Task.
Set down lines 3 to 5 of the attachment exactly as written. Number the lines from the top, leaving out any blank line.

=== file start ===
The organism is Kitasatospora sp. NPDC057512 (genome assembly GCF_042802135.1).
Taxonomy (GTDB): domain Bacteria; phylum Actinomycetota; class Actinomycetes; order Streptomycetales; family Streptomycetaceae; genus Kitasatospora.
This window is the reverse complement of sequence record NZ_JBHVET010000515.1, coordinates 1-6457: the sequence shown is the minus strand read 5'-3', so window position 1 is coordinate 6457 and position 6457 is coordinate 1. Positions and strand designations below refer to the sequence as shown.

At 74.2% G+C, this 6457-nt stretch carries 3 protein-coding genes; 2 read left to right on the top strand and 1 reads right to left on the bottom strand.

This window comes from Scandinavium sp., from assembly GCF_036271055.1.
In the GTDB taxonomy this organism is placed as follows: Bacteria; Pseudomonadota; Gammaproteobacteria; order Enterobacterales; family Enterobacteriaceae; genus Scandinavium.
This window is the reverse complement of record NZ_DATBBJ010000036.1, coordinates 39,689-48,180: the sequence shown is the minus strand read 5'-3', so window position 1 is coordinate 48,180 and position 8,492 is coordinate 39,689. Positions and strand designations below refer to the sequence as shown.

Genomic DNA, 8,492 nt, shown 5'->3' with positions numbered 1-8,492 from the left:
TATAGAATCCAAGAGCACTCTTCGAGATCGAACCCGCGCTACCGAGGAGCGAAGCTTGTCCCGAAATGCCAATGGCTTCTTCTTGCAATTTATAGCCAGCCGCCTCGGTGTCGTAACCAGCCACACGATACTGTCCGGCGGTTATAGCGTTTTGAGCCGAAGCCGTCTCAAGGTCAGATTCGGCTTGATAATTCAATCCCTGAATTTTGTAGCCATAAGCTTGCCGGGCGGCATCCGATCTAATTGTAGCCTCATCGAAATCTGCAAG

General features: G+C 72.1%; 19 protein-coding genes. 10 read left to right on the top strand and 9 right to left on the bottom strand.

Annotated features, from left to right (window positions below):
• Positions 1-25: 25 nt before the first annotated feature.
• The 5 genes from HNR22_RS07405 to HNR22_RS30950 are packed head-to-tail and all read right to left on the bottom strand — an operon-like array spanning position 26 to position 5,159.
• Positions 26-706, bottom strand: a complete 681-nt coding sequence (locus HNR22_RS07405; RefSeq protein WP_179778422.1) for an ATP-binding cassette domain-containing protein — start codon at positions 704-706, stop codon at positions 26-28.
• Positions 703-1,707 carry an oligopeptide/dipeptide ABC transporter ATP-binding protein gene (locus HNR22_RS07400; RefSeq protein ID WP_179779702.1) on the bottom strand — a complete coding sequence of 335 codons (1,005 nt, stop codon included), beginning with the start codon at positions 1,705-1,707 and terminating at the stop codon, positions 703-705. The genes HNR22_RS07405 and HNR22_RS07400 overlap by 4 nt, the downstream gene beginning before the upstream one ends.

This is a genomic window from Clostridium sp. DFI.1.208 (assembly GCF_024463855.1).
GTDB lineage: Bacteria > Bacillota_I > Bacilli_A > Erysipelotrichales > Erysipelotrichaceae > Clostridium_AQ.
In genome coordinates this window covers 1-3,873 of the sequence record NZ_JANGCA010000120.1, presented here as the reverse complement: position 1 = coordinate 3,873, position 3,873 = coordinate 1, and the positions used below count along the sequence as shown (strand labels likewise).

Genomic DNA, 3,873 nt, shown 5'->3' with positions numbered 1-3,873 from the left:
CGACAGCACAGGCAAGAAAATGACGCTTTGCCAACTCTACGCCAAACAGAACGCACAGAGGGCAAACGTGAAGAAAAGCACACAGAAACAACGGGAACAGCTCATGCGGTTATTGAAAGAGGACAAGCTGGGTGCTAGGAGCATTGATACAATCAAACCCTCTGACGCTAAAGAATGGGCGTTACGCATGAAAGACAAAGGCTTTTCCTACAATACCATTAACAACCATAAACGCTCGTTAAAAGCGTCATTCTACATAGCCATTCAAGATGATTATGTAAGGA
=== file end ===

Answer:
This window is the reverse complement of sequence record NZ_JBHVET010000515.1, coordinates 1-6457: the sequence shown is the minus strand read 5'-3', so window position 1 is coordinate 6457 and position 6457 is coordinate 1. Positions and strand designations below refer to the sequence as shown.

At 74.2% G+C, this 6457-nt stretch carries 3 protein-coding genes; 2 read left to right on the top strand and 1 reads right to left on the bottom strand.

This window comes from Scandinavium sp., from assembly GCF_036271055.1.